��Popular Science Monthly
��can turn completely around in a little more than their own length, and hence can steer a violent zig-zag course. A submarine attempting to torpedo such a boat, traveling thirty miles an hour with so little hull to shoot at, would be attempting almost the impossible.
In realizing the tremendous advance of the motor-boat it must be remembered that these vessels can travel at high speeds, in almost any seaway, carrying eight men for long distances, and that they are armed in addition. A few years ago motor-boats did not travel so fast with one man, for a mile only, even on quiet, inland waters. And yet they are small enough to be placed on the deck of a warship. This is evidenced by the fact that each is equipped with cleats, bolted to the keel, by which it can be lifted from the water. This is the reason England has placed a very large order for duplicates of this American design.
��Hitching the Mower to the Farm Automobile
CALIFORNIA ranchman (James M. Berry, Sacramento) found that pea vines came up so thickly in a grain field that it was impossible to cut the grain. He decided therefore to cut it for hay. Because of the shortage of horses he tried hitching the mower behind the ranch automobile. The plan worked so successfully that about twenty acres were cut each day, the car drawing the mower at such speed that the mower readily cleared itself. When horses were
���used, the blade frequently clogged itself. The hay was raked by the same method. In the fall the automobile was used to run a stacker. The lift rope of the stacker was attached to the front axle of the car and when the operator desired to raise the load of hay he would back the automobile until the stacker had cleared itself. Then it would be lowered by reversing the machine, let- ting it down gently, whereas horses would jerk the stacker and let it down abruptly, with a bump.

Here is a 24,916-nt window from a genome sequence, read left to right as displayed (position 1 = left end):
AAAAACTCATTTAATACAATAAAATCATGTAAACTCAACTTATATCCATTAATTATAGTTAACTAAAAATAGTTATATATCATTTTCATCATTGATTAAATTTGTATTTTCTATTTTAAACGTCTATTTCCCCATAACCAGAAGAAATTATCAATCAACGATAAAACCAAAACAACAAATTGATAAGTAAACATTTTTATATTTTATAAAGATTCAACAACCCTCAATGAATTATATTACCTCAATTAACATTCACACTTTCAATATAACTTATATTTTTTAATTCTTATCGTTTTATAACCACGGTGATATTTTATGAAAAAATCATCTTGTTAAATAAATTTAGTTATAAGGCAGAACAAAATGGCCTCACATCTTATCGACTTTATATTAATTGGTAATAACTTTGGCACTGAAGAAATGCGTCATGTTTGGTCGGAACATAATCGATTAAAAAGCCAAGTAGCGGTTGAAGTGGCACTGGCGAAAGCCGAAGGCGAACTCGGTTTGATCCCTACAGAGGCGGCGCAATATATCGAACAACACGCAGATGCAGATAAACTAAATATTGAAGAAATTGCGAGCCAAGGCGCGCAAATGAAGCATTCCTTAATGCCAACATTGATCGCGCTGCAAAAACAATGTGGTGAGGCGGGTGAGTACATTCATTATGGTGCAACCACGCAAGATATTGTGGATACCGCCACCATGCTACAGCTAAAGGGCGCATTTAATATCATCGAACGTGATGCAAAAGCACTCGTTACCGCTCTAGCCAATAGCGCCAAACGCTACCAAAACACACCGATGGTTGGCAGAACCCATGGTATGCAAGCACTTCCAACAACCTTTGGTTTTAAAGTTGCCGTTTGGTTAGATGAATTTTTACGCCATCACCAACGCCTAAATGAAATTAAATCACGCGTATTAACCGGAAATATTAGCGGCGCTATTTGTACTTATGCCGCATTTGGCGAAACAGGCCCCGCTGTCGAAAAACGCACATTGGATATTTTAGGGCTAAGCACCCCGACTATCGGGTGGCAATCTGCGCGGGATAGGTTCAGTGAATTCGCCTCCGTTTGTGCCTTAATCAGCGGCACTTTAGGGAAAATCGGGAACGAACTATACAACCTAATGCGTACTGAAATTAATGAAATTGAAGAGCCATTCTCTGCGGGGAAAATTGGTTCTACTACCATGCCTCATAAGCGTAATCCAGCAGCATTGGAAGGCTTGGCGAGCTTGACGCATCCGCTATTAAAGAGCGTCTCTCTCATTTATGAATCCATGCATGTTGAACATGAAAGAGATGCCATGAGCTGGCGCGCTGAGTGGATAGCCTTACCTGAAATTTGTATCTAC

The Reinforced Concrete Principle Ap- plied to Automobile Tires ANEW tire has been patented which combines elasticity with great dura- bility. The principle is similar to that employed in reinforced concrete; a
���The farm auloiuuljilL luuk Uil ijlacc of horses and did the big job better and in less time
��A portion of the tire with the "shoe" cut away, showing the reed woven into a networkof strands
woven fabric is embedded in a body of elastic composition.
Vegetable reed, preferably "Spanish cane," is woven into a network of cir- cular and longitudinal strands. There may be one or several tube-like arrange- ments, or a sjiiral eflect may be used. The spans between the fibers are filled with a substance which can be i)oured in when iiot and allowed to solidify. This composition is highly elastic and yet is strong enough to resist road bruises.
Its main advantage over the solid rubber tire is its elasticity and durability. No road is too rough for it and it will bear up under the hardest service. The "S()aTiisli caiu'" adds greatly to its wear- ing (|ualilics in .dl sorts of weather.